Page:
Turned out it was a pretty close thing. I finished another 4 miles on the refreshingly cool track with no trouble (2 of those miles with Kristi), then headed back to the treadmill for 2 miles. I chose a different machine - one that had a big fan pointed right at it. I needed some airflow. There were two televisions within viewing range so I thought I would just listen to my music while watching whatever was on the tv's. Well, one tv was tuned to the Country Music Network, and the other tv was tuned to Fox News. Are you freaking kidding me??? The torture factor increased tenfold (take note again, professional torturers!). So I spent my two miles reading a poster on the wall about heart rate training. But hey, at least I had airflow!
Then it was another 2 miles on the track, then back to the treadmill for my final treadmill chunk. I almost didn't make it. The first treadmill I got on wasn't right. It was weirdly bouncy and I could swear it was tilted. I felt like I was running on a banked road. I made it through 0.4 miles and then I hopped on the next treadmill over. It was much better in terms of bounce and tilt, but there was no fan, and thus, no airflow. I NEED AIRFLOW, PEOPLE! I started sweating like... well.. like a pig. After a mile on that machine, with sweat pouring down my face and into my eyes, I called it quits on that machine. But I still needed to do another 0.6 miles on the treadmill.
You may be wondering why I didn't just go back to the track. Well, all that track running was starting to bother my hips. I could feel my right hip tightening up with every turn (that was the hip pointing toward the outside of the track). I didn't want to do more than 12 miles total on the track just to avoid having too many uneven stresses on my body. So I had to find another treadmill, STAT.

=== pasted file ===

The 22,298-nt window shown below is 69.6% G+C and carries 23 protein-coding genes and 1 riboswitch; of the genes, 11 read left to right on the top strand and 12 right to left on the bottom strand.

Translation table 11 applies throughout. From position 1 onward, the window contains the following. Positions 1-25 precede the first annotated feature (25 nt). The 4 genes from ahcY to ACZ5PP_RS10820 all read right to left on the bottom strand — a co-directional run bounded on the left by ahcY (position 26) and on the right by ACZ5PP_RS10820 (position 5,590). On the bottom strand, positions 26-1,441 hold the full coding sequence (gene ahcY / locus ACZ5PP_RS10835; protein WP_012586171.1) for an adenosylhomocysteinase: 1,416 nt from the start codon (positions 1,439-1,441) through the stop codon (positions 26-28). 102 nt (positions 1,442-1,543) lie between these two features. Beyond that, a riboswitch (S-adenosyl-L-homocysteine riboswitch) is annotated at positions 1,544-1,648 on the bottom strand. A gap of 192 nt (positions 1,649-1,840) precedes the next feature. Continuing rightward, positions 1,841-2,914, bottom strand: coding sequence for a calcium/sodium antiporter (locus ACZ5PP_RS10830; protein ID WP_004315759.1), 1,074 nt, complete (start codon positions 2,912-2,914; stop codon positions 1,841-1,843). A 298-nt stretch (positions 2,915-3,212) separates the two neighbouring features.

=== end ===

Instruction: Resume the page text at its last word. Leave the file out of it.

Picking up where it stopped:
Kristi had mentioned that some of the treadmills had built-in fans. I needed one of those. I prowled around the cardio equipment, looking for the sacred treadmill-with-built-in-fan. Finally... eureka! I hopped on, turned the fan to High (which really wasn't that blowy, but hey, it was better than nothing), and finished the remaining 0.6 miles of treadmill time in relative comfort.
Then it was just 2 more miles on the track and I was done! Thankfully, mercifully, happily, wonderfully DONE!
It was the longest 20 miles I have ever run. It took me 3:46, which wasn't my slowest 20-miler by far, but it wasn't my fastest either. Frankly, I'm amazed I was able to keep my pace consistent through the whole thing. In fact, I even managed to run negative splits. I suspect it was because I was starving and really wanted to have lunch. I'll always run faster for food.
After some much-needed stretching, Kristi and I did go get some food. One World Cafe makes the best French toast in the whole world. That's not an exaggeration. It is the best. And after 20 miles of running around in circles and/or running on a glorified hamster wheel, it is a well-deserved treat. And also, it is necessary for replenishing carbohydrate stores. True story.
I poured the syrup all over my french toast and dug in. Then I realized Kristi was ever-so-daintily dipping her french toast chunks into the syrup. I almost felt guilty about pouring the syrup on, but then I remembered I ran 5 more miles than she did, so I earned the extra syrup. As far as I'm concerned, running 20+ miles earns you an Eat Whatever You Want For The Rest Of The Day ticket. Heck, I think running 15 miles can earn you that ticket too. So go ahead Kristi, pour that syrup on next time! You've earned it!
Peace. Love. Train.